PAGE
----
According to the internet, the answer to this question is, “anyone with an internet connection and the means to communicate their thoughts to me.”

I cannot tell you how many times in the last week alone I’ve been interrupted whilst talking about my own lived experiences by white people who “just want to share their opinions”. Everyone, it seems, has opinions to share about my life and whether or not I’ve truly experienced it the way I say I have. From the well-meaning but misguided “I would never do that to you!” to the dismissive and trivialising “but I’ve never seen that happen!”, white people seem to be possessed of the need to tell me how they feel about my life and about my apparently audacious decision to talk about it in public.

The thing is…hmmm, how do I put this as bluntly as possible? White people, I could not care less about your thoughts on my lived experience if I tried.

You know what I never did during pharmacology lectures? Interrupt my prof mid-slide to let her know I had “thoughts” on the pharmacodynamics of anti-epileptic medication. Do you know what I never said to my consultant during ward rounds? That I had “thoughts” on his catheterisation technique or his provisional diagnoses of complicated patients. Do you know what I never said to the lab techs who taught me histology? That I had “thoughts” on microscopy that I really, really desperately needed to interrupt them to share. That would have been foolish. That would have been ridiculous. They had years of experience, knowledge and expertise that I did not. How could I possibly contribute positively to the discussion by sharing my uneducated, uninformed “thoughts”?

White people, let me lay this out for you. You do not know more about my life or my history than I do. You have not lived in this body for twenty-four years. You do not experience the multiple microaggressions I do every day. There is nothing in your life that you have experienced due to having white skin that is even slightly similar to what I have experienced due to having brown skin or what others have experienced due to having black skin. Nope, nothing. Not a single thing.

You may have “thoughts” about racism. You may have ideas about what we coloured folks need to do in order to better ourselves or improve our situation. Let me stress this again: your opinions could not be any more worthless. Until you have lived as a non-white person, until you have carried on your shoulders the burden of non-whiteness, until you know all of our stories and history and have borne our scars, your “thoughts” on non-whiteness are not only irrelevant, but completely worthless. I mean that in the bluntest, most direct way possible. I do not care what you have to say about non-whiteness. Nobody does. You talking about what it’s like to be non-white would be like me asking my pharmacology professor to take a seat while I talk about antibiotics.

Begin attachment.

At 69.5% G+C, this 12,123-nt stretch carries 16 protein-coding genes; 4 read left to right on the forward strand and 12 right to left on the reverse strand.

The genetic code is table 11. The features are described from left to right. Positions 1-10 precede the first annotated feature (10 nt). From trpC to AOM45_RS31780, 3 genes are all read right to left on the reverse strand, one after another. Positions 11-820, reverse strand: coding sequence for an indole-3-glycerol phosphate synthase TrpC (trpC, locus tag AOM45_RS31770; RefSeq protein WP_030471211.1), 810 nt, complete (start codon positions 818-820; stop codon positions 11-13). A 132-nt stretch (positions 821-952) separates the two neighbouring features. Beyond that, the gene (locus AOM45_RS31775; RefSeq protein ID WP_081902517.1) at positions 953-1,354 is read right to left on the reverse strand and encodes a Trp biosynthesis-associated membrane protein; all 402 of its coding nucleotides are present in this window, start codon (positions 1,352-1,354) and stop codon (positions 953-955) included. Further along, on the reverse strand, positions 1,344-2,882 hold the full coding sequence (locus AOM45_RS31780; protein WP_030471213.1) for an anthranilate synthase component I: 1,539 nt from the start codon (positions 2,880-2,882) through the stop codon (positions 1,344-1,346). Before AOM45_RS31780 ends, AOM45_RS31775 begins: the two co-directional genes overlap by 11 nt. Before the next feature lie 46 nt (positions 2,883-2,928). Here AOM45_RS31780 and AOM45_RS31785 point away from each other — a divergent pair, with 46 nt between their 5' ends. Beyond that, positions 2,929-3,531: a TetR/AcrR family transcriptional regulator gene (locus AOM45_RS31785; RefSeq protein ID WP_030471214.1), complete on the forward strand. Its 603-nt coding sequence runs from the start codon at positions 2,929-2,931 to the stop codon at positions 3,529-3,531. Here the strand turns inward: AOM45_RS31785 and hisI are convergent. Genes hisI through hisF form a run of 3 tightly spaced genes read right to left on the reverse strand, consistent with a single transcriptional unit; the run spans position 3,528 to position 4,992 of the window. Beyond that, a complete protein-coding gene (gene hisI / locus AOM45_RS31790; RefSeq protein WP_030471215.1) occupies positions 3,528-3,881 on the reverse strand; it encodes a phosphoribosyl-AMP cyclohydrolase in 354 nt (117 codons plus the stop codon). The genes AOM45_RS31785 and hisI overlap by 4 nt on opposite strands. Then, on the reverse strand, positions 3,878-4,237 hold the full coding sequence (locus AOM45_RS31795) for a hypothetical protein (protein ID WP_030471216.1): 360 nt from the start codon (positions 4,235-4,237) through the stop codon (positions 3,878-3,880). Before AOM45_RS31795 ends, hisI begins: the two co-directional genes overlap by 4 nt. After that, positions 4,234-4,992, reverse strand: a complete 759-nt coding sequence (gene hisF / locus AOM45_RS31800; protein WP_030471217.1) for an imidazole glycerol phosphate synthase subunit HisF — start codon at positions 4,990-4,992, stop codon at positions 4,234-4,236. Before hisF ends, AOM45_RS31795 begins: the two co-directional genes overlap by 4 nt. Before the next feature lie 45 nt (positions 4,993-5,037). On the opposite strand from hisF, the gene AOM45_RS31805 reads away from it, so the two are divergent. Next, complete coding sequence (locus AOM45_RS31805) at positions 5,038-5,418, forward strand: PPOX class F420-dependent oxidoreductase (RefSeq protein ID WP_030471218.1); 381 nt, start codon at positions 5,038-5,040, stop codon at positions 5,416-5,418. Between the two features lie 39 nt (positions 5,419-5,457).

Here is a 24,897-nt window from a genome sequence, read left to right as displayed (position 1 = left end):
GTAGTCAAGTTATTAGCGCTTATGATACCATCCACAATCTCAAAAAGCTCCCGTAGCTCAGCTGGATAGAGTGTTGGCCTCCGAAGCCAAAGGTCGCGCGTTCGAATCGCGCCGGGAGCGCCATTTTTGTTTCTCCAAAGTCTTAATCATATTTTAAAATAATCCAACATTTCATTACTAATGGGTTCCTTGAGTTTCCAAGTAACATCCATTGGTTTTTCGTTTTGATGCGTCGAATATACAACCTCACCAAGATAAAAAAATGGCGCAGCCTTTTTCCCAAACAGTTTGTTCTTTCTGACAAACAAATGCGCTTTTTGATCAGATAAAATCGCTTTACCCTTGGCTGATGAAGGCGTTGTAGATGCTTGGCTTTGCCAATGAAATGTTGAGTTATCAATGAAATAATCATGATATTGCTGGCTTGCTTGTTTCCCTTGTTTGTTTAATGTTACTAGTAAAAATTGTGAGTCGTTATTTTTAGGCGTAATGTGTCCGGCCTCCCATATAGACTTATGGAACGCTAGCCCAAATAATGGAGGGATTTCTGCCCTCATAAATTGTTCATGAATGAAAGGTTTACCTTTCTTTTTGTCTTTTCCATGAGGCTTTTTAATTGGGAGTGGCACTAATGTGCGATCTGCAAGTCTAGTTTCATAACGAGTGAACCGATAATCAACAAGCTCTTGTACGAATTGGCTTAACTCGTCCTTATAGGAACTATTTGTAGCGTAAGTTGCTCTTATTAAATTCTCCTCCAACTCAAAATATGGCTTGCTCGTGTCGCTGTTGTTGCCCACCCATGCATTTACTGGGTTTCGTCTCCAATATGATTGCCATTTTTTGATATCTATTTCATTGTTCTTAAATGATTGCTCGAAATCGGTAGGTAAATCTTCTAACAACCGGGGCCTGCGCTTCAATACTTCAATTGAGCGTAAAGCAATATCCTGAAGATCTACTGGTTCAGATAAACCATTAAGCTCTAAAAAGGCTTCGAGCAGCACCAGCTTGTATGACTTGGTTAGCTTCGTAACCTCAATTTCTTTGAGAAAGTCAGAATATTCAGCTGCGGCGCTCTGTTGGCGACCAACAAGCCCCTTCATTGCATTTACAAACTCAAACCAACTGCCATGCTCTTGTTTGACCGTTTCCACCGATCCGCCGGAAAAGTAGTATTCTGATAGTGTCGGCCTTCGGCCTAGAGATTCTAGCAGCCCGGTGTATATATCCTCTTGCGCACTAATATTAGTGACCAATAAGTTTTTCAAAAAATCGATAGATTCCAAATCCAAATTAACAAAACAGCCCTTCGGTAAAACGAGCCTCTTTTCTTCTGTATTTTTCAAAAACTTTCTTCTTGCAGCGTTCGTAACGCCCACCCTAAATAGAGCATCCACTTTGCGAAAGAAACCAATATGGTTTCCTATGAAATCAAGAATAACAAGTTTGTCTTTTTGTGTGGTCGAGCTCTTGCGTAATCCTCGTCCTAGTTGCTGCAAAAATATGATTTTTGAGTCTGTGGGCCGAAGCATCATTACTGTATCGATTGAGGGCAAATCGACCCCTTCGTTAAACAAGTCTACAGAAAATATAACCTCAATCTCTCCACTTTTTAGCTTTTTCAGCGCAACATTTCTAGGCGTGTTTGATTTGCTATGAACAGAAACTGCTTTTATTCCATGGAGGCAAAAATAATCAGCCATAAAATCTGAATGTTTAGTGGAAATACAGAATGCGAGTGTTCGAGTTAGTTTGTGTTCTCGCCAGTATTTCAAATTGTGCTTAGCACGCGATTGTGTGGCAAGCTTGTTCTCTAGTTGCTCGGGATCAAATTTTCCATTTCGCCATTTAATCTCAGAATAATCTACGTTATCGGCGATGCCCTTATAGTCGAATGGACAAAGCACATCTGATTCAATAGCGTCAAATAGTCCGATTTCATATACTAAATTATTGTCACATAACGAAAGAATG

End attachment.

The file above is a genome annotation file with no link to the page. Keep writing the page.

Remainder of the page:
I know you hate hearing this. If my mentions are any indication, you find the idea that nobody cares about what you have to say offensive. I am here to tell you that nobody cares about your hurt feelings, either. Not me, not my other non-white friends whose discussions you insist on hijacking and derailing. These are our lives we’re talking about. Our lives. The racism we experience is a direct result of white supremacy. What could a white person possibly have to say that could be of value to us, other than, “I’m sorry – what can I do to help?” (And even then, do you have to interrupt us to say it? Can’t you wait until we open the floor to questions?)

White people are used to their opinions carrying weight by virtue of the speaker being white. Maybe this is why they insist on barging into every conversation as though it’s their God-given right to take centre stage. Let me be the one to thoroughly disabuse you of this notion. White people, we do not care about you. We do not care about your opinions. We do not care about what you think being non-white is like. We do not care that you have “thoughts”. And most of all – and it is my great, great pleasure to tell you this – we do not care that this hurts your feelings. Your feelings are irrelevant in discussions of racism and white supremacy.

Here is what white people are welcome to do when non-whites are discussing racism and white supremacy: sit down. Shut up. Take out a notebook. Start taking notes. Ask questions when invited to and not before. Be humble. Be quiet. Remember that while you may be the centre of your own universe, you are not the centre of mine or ours. This is my story. These are our stories. If you aren’t prepared to listen to a lecture or two without keeping your worthless thoughts to yourself, please exit the auditorium before class begins. People are trying to learn here, you know.